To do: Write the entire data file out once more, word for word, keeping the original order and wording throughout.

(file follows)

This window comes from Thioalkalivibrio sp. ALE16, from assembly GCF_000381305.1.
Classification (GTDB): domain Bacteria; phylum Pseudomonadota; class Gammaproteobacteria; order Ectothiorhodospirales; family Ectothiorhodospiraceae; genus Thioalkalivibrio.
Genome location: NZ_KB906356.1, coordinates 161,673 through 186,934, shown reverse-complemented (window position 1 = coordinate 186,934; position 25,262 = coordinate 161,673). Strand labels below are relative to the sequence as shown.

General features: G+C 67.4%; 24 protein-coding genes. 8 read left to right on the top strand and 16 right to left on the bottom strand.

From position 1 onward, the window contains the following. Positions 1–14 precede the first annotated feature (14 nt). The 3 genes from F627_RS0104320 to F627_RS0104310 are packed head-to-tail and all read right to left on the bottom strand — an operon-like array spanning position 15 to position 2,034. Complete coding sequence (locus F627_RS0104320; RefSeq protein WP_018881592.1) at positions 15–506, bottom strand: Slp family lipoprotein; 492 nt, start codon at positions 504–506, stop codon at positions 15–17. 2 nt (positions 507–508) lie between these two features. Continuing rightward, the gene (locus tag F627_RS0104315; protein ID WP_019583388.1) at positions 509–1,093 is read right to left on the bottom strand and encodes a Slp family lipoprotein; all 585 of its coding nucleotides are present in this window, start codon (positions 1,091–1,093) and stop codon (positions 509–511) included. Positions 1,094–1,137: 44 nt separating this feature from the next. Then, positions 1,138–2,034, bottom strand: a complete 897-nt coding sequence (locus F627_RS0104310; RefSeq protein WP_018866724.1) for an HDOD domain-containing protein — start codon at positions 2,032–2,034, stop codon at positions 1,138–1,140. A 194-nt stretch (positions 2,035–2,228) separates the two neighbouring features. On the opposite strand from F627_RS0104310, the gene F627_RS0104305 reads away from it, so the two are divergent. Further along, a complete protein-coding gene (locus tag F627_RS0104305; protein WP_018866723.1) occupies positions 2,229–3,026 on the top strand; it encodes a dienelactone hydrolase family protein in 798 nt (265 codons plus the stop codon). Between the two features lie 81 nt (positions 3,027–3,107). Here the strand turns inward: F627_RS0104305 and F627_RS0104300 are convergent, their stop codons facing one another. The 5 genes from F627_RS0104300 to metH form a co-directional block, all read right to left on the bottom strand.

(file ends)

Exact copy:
This window comes from Thioalkalivibrio sp. ALE16, from assembly GCF_000381305.1.
Classification (GTDB): domain Bacteria; phylum Pseudomonadota; class Gammaproteobacteria; order Ectothiorhodospirales; family Ectothiorhodospiraceae; genus Thioalkalivibrio.
Genome location: NZ_KB906356.1, coordinates 161,673 through 186,934, shown reverse-complemented (window position 1 = coordinate 186,934; position 25,262 = coordinate 161,673). Strand labels below are relative to the sequence as shown.

General features: G+C 67.4%; 24 protein-coding genes. 8 read left to right on the top strand and 16 right to left on the bottom strand.

From position 1 onward, the window contains the following. Positions 1–14 precede the first annotated feature (14 nt). The 3 genes from F627_RS0104320 to F627_RS0104310 are packed head-to-tail and all read right to left on the bottom strand — an operon-like array spanning position 15 to position 2,034. Complete coding sequence (locus F627_RS0104320; RefSeq protein WP_018881592.1) at positions 15–506, bottom strand: Slp family lipoprotein; 492 nt, start codon at positions 504–506, stop codon at positions 15–17. 2 nt (positions 507–508) lie between these two features. Continuing rightward, the gene (locus tag F627_RS0104315; protein ID WP_019583388.1) at positions 509–1,093 is read right to left on the bottom strand and encodes a Slp family lipoprotein; all 585 of its coding nucleotides are present in this window, start codon (positions 1,091–1,093) and stop codon (positions 509–511) included. Positions 1,094–1,137: 44 nt separating this feature from the next. Then, positions 1,138–2,034, bottom strand: a complete 897-nt coding sequence (locus F627_RS0104310; RefSeq protein WP_018866724.1) for an HDOD domain-containing protein — start codon at positions 2,032–2,034, stop codon at positions 1,138–1,140. A 194-nt stretch (positions 2,035–2,228) separates the two neighbouring features. On the opposite strand from F627_RS0104310, the gene F627_RS0104305 reads away from it, so the two are divergent. Further along, a complete protein-coding gene (locus tag F627_RS0104305; protein WP_018866723.1) occupies positions 2,229–3,026 on the top strand; it encodes a dienelactone hydrolase family protein in 798 nt (265 codons plus the stop codon). Between the two features lie 81 nt (positions 3,027–3,107). Here the strand turns inward: F627_RS0104305 and F627_RS0104300 are convergent, their stop codons facing one another. The 5 genes from F627_RS0104300 to metH form a co-directional block, all read right to left on the bottom strand.